An Oath

13 When God made his promise to Abraham, since there was no one greater for him to swear by, he swore by himself, 14 saying, “I will surely bless you and give you many descendants.” 15 And so after waiting patiently, Abraham received what was promised.

16 People swear by someone greater than themselves, and the oath confirms what is said and puts an end to all argument. 17 Because God wanted to make the unchanging nature of his purpose very clear to the heirs of what was promised, he confirmed it with an oath. 18 God did this so that, by two unchangeable things in which it is impossible for God to lie, we who have fled to take hold of the hope set before us may be greatly encouraged. 19 We have this hope as an anchor for the soul, firm and secure. It enters the inner sanctuary behind the curtain, 20 where our forerunner, Jesus, has entered on our behalf. He has become a high priest forever, in the order of Melchizedek.

Hebrews 6:13-20 (NIV)

There are a variety of situations in which a person takes an oath to seal a promise made. Elected officials take oaths, as do judges, military personnel, and non-elected government officials. The oath is to confirm their promise to fulfill their assigned duties and to support the Constitution of the United States of America. A witness in a court proceeding takes an oath confirming their promise to tell the truth as they answer questions. There are all types of oaths but they each exist for the one purpose to affirm the fulfillment of a promise made.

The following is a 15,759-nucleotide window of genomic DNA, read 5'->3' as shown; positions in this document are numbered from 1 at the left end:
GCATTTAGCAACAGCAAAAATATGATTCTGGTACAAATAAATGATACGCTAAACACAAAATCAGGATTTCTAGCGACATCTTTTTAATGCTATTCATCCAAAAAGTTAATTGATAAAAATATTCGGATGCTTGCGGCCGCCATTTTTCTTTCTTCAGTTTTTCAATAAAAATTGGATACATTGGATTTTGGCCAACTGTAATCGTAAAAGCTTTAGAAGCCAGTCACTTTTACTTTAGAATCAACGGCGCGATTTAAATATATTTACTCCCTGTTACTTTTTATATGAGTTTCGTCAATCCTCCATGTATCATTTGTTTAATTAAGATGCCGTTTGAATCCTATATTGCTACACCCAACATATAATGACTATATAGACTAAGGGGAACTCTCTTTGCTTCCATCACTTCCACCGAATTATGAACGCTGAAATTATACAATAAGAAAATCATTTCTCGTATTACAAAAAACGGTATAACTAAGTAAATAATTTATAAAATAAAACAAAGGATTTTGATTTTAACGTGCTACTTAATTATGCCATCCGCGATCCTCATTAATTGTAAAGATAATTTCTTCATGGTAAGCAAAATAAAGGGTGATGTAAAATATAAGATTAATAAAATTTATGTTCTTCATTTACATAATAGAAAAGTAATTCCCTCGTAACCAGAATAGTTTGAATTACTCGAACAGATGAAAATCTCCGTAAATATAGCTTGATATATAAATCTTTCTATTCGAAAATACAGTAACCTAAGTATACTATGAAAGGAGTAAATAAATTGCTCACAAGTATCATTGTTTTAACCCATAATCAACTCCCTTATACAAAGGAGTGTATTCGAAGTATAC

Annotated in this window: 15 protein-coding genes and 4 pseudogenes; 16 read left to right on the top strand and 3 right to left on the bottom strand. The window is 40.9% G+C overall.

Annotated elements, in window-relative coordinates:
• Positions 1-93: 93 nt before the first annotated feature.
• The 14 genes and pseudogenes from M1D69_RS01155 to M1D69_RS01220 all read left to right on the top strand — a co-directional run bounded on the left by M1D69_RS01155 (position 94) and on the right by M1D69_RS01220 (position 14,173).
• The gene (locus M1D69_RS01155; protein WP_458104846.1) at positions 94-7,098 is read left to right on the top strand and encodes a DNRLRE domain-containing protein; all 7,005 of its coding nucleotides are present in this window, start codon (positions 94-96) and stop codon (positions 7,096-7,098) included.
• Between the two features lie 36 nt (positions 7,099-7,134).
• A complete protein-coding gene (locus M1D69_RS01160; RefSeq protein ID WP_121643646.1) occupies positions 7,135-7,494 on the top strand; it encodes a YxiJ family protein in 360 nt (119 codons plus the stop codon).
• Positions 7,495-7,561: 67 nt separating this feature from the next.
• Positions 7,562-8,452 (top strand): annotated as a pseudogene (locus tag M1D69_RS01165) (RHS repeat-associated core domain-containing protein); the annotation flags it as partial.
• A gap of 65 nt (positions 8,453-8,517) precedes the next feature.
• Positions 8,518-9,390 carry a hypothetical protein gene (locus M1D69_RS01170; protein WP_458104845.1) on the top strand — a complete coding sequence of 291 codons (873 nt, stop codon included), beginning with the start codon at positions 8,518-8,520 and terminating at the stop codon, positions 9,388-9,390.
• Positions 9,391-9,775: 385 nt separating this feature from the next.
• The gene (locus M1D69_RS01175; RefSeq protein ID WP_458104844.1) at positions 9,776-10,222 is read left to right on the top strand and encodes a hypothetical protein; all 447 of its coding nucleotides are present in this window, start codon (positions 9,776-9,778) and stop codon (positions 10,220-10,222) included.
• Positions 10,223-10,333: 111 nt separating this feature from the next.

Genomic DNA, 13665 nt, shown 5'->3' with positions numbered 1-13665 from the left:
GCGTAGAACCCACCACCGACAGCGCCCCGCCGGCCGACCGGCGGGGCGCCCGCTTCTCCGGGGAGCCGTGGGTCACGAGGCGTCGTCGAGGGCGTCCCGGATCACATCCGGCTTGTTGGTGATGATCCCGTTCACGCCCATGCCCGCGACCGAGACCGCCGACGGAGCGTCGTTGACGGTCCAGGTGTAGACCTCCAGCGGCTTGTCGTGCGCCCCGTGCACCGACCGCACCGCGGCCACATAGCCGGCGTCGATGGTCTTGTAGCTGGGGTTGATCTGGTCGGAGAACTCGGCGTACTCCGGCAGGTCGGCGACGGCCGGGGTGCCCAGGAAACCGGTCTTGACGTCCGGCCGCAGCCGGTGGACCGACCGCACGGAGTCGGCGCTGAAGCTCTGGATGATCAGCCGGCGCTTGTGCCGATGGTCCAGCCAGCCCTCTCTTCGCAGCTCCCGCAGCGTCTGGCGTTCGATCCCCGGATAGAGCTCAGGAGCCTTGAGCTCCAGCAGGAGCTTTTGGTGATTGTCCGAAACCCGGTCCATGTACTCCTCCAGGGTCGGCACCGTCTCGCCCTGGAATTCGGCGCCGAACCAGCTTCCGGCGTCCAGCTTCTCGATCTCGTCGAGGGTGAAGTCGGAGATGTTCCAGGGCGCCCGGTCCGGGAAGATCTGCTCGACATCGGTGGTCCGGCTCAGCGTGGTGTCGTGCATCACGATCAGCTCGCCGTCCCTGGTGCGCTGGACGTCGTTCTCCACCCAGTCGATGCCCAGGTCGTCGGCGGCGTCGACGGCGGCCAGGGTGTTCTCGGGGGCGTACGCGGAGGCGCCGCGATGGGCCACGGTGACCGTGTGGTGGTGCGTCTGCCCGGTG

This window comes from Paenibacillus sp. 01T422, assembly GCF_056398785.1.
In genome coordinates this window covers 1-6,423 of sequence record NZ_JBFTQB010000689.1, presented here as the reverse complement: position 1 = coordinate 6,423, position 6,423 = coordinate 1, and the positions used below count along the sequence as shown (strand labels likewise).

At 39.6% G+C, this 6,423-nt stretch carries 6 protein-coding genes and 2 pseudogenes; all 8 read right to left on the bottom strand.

The writer of the letter to the Hebrew people talks about oaths and promises. Specifically, an oath made to Abraham and then a promise made to us. God promised Abraham that he would be blessed and have many offspring. The writer tells us that God swore an oath to God’s self to fulfill the promise to Abraham. God kept that oath. The writer continues by connecting the promise and oath God made to Abraham with the promise of our salvation. The writer indicates that knowing God’s previous fulfillment assures us of the promise made for us. This assurance becomes the anchor of our hope. 

We have been made the promise that if we believe in Jesus Christ as God’s son who gave us a way to salvation from ourselves, we would experience our eternal life in God’s presence. This promise was given many years ago so some wonder if it is still possible. What we read here is an answer to that question. The promise is real and can be trusted to be fulfilled as seen throught history. This history includes what has been recorded in Scripture but also through the testimony of people present and past. In trusting in the oath and promise of God, we find hope.

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